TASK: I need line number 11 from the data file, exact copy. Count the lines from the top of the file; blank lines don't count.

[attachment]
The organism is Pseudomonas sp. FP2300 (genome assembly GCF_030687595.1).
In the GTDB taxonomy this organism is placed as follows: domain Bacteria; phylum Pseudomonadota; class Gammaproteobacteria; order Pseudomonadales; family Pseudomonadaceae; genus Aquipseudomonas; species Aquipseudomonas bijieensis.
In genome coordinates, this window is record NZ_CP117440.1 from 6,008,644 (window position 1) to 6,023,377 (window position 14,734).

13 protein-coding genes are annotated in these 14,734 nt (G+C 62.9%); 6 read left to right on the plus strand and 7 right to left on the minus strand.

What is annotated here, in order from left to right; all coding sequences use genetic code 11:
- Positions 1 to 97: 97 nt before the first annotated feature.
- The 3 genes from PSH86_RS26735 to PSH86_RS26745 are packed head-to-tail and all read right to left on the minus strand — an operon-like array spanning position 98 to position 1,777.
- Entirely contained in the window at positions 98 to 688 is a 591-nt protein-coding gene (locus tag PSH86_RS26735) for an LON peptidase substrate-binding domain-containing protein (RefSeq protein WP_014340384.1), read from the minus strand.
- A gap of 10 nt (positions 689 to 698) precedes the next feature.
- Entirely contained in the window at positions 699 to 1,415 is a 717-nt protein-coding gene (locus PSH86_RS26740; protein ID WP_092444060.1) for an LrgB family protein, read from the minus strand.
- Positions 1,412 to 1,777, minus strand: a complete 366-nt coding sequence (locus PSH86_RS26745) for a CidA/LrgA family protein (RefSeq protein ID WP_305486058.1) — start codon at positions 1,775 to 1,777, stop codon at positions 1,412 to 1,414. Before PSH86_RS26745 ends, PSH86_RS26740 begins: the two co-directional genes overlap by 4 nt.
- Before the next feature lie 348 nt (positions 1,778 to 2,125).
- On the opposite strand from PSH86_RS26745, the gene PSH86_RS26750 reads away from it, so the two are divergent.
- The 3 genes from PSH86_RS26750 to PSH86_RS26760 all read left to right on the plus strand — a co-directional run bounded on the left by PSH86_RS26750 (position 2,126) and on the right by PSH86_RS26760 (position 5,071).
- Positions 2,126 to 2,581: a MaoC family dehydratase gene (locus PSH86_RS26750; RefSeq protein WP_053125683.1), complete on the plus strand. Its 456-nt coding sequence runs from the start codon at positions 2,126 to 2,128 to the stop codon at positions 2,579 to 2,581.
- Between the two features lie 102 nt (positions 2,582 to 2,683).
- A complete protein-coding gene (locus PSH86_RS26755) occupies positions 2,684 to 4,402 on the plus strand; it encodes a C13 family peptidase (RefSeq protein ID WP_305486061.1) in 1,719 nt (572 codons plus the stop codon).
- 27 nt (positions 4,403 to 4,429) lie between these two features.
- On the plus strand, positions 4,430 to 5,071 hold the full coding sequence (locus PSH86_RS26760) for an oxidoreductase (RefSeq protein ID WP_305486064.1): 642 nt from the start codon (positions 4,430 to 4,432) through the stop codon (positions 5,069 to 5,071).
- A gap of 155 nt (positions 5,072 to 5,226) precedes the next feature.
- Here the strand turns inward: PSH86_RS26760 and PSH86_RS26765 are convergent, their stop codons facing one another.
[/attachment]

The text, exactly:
- Positions 1,412 to 1,777, minus strand: a complete 366-nt coding sequence (locus PSH86_RS26745) for a CidA/LrgA family protein (RefSeq protein ID WP_305486058.1) — start codon at positions 1,775 to 1,777, stop codon at positions 1,412 to 1,414. Before PSH86_RS26745 ends, PSH86_RS26740 begins: the two co-directional genes overlap by 4 nt.